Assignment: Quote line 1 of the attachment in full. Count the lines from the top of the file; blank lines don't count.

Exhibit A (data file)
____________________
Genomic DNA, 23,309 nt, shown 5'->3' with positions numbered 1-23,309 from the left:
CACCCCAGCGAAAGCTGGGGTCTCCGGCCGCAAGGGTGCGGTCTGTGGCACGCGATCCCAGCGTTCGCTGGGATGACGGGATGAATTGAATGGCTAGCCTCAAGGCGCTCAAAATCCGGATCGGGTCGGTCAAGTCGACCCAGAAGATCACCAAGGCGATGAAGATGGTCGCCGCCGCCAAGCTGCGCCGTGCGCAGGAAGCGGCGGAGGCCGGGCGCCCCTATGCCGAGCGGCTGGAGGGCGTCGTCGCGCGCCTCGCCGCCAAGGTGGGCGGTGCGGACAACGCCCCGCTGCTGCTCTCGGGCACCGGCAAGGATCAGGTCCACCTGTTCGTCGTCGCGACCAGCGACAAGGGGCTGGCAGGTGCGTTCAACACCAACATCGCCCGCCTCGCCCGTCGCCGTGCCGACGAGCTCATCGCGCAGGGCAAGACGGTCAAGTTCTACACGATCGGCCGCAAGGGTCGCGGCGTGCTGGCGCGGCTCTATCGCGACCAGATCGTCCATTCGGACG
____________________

Genomic DNA, 23,309 nt, shown 5'->3' with positions numbered 1-23,309 from the left: